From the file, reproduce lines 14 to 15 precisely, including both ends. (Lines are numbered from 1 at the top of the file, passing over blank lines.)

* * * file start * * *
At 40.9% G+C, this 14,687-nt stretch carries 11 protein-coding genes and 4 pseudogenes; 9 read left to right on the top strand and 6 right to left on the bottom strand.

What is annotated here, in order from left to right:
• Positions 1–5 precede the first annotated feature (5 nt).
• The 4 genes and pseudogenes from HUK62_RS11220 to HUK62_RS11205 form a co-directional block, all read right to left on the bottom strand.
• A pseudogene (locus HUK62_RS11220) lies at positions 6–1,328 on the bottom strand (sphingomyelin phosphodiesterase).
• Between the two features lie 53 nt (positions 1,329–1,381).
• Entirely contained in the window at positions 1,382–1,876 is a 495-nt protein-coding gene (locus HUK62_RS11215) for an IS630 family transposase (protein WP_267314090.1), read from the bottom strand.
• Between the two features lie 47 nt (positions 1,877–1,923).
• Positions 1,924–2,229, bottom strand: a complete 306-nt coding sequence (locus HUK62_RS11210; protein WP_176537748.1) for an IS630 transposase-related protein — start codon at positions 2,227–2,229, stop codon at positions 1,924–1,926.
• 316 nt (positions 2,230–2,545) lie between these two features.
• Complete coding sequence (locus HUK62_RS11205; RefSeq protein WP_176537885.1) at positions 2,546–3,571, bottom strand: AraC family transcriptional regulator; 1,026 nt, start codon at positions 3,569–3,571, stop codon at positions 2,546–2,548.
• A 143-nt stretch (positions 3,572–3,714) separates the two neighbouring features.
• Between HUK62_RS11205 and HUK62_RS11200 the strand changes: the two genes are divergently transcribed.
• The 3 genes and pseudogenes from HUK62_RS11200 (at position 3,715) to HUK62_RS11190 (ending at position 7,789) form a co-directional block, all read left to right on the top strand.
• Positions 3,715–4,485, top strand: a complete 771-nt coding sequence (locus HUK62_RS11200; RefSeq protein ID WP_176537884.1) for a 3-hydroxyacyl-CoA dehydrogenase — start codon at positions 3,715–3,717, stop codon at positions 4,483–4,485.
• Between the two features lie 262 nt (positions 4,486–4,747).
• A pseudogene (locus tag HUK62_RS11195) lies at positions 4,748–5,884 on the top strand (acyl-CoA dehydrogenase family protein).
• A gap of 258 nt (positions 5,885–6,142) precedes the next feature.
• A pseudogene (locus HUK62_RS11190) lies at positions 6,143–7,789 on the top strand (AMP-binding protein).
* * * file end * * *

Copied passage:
• The 3 genes and pseudogenes from HUK62_RS11200 (at position 3,715) to HUK62_RS11190 (ending at position 7,789) form a co-directional block, all read left to right on the top strand.
• Positions 3,715–4,485, top strand: a complete 771-nt coding sequence (locus HUK62_RS11200; RefSeq protein ID WP_176537884.1) for a 3-hydroxyacyl-CoA dehydrogenase — start codon at positions 3,715–3,717, stop codon at positions 4,483–4,485.